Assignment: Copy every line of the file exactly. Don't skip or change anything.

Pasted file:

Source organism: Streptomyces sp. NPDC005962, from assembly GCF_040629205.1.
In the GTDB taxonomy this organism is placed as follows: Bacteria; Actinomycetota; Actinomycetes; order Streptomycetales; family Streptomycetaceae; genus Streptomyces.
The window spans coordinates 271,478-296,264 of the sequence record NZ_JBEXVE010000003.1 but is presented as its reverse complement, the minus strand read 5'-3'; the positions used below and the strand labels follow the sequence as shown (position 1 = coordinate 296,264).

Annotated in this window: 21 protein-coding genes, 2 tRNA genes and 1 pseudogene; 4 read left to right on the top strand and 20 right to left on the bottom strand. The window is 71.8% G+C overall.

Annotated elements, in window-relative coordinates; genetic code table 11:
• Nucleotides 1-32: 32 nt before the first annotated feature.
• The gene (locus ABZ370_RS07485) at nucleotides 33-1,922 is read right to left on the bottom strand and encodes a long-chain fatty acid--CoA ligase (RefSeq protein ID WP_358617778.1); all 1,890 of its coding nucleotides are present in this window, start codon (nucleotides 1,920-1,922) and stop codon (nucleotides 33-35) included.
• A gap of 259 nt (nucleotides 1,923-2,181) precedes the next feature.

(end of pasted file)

Source organism: Streptomyces sp. NPDC005962, from assembly GCF_040629205.1.
In the GTDB taxonomy this organism is placed as follows: Bacteria; Actinomycetota; Actinomycetes; order Streptomycetales; family Streptomycetaceae; genus Streptomyces.
The window spans coordinates 271,478-296,264 of the sequence record NZ_JBEXVE010000003.1 but is presented as its reverse complement, the minus strand read 5'-3'; the positions used below and the strand labels follow the sequence as shown (position 1 = coordinate 296,264).

Annotated in this window: 21 protein-coding genes, 2 tRNA genes and 1 pseudogene; 4 read left to right on the top strand and 20 right to left on the bottom strand. The window is 71.8% G+C overall.

Annotated elements, in window-relative coordinates; genetic code table 11:
• Nucleotides 1-32: 32 nt before the first annotated feature.
• The gene (locus ABZ370_RS07485) at nucleotides 33-1,922 is read right to left on the bottom strand and encodes a long-chain fatty acid--CoA ligase (RefSeq protein ID WP_358617778.1); all 1,890 of its coding nucleotides are present in this window, start codon (nucleotides 1,920-1,922) and stop codon (nucleotides 33-35) included.
• A gap of 259 nt (nucleotides 1,923-2,181) precedes the next feature.